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A mesenteric stent is a small wire mesh tube that is used to hold open a renal artery that has been narrowed by artery disease (atherosclerosis). The mesenteric arteries are the blood vessels that branch off the largest artery in the body (the aorta). The superior mesenteric artery carries blood to the small intestine and part of the larger intestine. The inferior mesenteric artery carries blood to the lower part of the larger intestine.
Atherosclerosis is a disease that affects the blood vessels. Atherosclerosis is caused by fatty, cholesterol deposits that begin within the blood vessel wall and eventually progress to cause narrowing of the blood vessel itself. This narrowing can block blood flow through the artery.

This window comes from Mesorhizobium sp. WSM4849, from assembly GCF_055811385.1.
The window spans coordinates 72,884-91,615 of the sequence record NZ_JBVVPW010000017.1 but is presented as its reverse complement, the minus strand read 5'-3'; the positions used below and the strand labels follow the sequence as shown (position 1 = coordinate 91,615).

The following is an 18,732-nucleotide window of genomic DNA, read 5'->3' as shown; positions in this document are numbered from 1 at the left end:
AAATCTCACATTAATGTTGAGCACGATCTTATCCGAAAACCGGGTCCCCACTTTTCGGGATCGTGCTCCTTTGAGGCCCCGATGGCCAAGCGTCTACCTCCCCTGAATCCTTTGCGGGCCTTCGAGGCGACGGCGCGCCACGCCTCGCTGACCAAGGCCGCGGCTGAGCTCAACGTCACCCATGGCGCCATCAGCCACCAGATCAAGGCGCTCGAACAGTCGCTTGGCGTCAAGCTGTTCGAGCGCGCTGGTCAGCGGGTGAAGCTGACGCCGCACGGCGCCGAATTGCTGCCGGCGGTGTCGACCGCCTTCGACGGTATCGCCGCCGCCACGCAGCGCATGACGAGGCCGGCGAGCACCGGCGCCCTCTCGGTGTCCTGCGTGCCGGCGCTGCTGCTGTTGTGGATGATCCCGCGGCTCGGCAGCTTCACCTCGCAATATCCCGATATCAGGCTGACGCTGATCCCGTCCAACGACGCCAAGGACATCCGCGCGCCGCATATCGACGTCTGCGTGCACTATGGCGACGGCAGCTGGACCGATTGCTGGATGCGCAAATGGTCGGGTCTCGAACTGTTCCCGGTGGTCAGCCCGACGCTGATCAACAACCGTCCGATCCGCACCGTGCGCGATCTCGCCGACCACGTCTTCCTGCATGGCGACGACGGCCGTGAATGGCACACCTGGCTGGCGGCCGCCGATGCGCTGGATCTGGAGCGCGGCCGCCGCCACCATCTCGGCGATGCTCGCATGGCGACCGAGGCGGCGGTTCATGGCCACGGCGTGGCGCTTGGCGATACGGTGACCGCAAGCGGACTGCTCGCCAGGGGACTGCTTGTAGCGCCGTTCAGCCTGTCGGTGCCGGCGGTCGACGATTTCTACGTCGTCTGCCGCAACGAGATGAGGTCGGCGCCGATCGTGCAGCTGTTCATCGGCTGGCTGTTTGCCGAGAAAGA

To begin a mesenteric stenting procedure, a thin guide wire is inserted into a small incision in the upper thigh. This process is usually visualized using x-rays and a special dye that helps reveal the arteries. This guide wire is carefully inserted into the femoral artery and guided through the aorta until it reaches the mesenteric artery. Then a thin tube with a balloon at its tip (called a balloon catheter) is inserted over the guide wire until it reaches the renal artery. The balloon is then inflated inside the narrowed artery. This pushes the artery walls open and this is called angioplasty. The balloon is deflated and the catheter is removed. Another balloon catheter with a collapsed stent over the balloon is then inserted over the guide wire. Once in place, the balloon is inflated. The stent is expanded by the balloon. The balloon is deflated and the stent remains in place. The catheter and guidewire are then removed.
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